Renewables

Slovenia’s HSE to install 140 MW floating PV system next to TEŠ coal plant

Slovenia HSE 140 MW floating PV TEŠ coal plant

Photo: HSE

Published

March 26, 2024

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Published:

March 26, 2024

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Slovenian state-owned energy utility Holding Slovenske elektrarne – HSE said it would cover a part of the Družmirje artificial lake with floating solar panels. The capacity could reach as much as 140 MW. The location is next to the country’s only coal mine and power plant.

In line with the national coal phaseout and just transition strategy, Holding Slovenske elektrarne is working on alternatives for energy supply and investing in the development of Šalek (Šaleška) valley. It hosts the only remaining mine and thermal power plant in Slovenia. HSE said it would install a floating photovoltaic system on the Družmirje lake, also known as Šalek lake.

The water body is artificial. It was formed in the late 20th century as land above parts of the Premogovnik Velenje underground coal mine subsided. HSE’s Termoelektrarna Šoštanj (TEŠ) is also next to the lake.

Investment includes environmental protection

The government-controlled company vowed to preserve the Družmirje lake’s ecosystem including birds and to adapt the entire shore for water and waterfront activities. HSE added that the floating solar power plant would have up to 140 MW in capacity.

It plans to build it 150 to 200 meters from the western shore and up to 400 meters away in the southwestern section. The floating PV plant will take up no more than half of the lake’s surface, HSE pointed out.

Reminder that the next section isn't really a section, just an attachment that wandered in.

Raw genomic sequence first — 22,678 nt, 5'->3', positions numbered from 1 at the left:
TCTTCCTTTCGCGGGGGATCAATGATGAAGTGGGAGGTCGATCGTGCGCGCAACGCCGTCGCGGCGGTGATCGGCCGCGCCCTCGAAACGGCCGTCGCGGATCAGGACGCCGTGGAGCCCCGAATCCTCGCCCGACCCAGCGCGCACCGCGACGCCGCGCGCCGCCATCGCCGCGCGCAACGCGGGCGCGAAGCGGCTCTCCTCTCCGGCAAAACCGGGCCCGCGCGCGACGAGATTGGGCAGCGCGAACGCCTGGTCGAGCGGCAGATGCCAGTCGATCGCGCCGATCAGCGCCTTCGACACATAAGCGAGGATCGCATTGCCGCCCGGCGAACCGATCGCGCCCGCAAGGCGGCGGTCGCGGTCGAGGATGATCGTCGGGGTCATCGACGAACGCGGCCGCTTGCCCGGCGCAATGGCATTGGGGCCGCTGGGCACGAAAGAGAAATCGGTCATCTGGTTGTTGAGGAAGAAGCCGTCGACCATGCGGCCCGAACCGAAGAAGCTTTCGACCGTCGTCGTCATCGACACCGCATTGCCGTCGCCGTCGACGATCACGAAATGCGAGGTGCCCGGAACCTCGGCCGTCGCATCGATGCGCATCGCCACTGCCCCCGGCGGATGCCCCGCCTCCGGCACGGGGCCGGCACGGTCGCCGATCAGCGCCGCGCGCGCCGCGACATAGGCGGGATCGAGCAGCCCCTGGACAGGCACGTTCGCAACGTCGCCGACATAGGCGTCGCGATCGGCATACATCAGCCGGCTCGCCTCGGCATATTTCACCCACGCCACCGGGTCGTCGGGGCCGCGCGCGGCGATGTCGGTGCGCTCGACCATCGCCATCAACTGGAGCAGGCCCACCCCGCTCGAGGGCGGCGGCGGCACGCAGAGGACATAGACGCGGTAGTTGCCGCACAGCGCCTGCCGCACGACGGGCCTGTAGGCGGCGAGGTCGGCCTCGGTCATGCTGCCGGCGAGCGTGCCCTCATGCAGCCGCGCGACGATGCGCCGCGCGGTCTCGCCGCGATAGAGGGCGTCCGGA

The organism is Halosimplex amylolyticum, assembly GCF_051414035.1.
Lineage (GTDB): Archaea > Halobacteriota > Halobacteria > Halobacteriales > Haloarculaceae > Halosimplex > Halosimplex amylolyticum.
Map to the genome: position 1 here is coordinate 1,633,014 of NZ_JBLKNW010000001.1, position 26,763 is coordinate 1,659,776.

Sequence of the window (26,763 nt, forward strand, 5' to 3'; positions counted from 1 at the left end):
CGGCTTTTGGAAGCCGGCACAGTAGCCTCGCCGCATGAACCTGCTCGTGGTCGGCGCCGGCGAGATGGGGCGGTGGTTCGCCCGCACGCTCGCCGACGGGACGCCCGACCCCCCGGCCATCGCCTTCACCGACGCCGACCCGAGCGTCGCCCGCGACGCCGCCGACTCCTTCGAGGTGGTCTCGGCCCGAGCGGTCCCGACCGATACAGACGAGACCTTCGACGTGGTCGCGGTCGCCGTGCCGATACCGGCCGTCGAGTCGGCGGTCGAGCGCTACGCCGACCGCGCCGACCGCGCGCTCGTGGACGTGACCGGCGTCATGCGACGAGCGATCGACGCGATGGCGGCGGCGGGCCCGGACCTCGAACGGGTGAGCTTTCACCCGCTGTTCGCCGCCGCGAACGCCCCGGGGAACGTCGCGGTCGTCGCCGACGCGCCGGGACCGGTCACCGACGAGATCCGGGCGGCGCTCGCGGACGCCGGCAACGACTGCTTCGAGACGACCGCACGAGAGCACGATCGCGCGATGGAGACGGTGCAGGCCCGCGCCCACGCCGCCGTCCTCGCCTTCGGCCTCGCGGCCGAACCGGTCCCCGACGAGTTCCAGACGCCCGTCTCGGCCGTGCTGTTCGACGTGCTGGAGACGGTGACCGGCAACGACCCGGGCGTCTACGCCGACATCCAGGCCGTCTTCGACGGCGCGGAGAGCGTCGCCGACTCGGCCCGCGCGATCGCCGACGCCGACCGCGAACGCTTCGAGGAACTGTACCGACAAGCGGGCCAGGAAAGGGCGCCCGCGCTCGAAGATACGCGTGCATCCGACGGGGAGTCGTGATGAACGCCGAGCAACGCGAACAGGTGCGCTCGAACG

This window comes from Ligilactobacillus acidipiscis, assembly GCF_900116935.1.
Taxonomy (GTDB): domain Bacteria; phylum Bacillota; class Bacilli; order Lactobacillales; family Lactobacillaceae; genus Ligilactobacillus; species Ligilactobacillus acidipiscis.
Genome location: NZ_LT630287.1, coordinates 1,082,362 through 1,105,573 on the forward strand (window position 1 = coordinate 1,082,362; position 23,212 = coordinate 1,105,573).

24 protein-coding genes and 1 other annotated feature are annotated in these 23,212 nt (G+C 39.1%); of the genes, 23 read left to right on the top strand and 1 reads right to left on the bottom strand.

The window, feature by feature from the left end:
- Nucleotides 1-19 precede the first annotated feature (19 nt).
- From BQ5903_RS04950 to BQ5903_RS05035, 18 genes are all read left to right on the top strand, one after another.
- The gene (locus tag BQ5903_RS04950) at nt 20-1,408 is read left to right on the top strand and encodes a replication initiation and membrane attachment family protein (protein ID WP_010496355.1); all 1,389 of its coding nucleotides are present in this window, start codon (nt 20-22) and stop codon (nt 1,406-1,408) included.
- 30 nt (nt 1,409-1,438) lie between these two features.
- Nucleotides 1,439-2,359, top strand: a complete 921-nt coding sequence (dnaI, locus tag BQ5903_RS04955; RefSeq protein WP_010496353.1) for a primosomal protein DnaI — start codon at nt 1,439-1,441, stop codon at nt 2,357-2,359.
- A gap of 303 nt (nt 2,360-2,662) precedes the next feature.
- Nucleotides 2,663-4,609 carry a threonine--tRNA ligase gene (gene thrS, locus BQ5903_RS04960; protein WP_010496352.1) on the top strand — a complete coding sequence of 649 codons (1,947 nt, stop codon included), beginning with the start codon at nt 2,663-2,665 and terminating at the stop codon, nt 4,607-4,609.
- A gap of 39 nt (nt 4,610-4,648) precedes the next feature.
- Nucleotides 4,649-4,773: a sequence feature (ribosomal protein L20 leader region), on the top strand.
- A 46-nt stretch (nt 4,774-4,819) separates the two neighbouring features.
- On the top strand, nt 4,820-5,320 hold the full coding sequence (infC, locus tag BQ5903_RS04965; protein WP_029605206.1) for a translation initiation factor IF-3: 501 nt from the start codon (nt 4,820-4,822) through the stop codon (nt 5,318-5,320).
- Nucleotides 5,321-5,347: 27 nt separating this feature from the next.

An info point will be established for the local population to learn about the project, the utility added. HSE Group reduced carbon dioxide emissions by 1.4 million tons or 30% in the last decade and sulfur dioxide and nitrogen oxide emissions by 75%, the announcement reads.

The national strategy from two years ago envisages a coal phaseout by 2033. The Šalek valley is part of the Savinja and Šalek coal region (Savinjsko-šaleška regija – SAŠA). The other one is Zasavje.

HSE joins group of developers of huge floating solar power projects in Southeastern Europe

Slovenia regulated floating PV plants with last year’s Law on the Introduction of Devices for the Production of Electricity from Renewable Energy Sources.

The subsector is gaining momentum in Europe while in the Balkans there are only a few small facilities so far. On the other hand, projects for floating photovoltaics, popularly called floatovoltaics, are piling up throughout the region. Some could even be measured in hundreds of megawatts and more.

Some biologists and activists are concerned that floating solar power plants would harm aquatic life by depriving it of light and argue that there is no relevant scientific research. They also say PV panels may heat the water too much and leak chemicals. Conversely, proponents of the technology are pointing out that floaters reduce evaporation.

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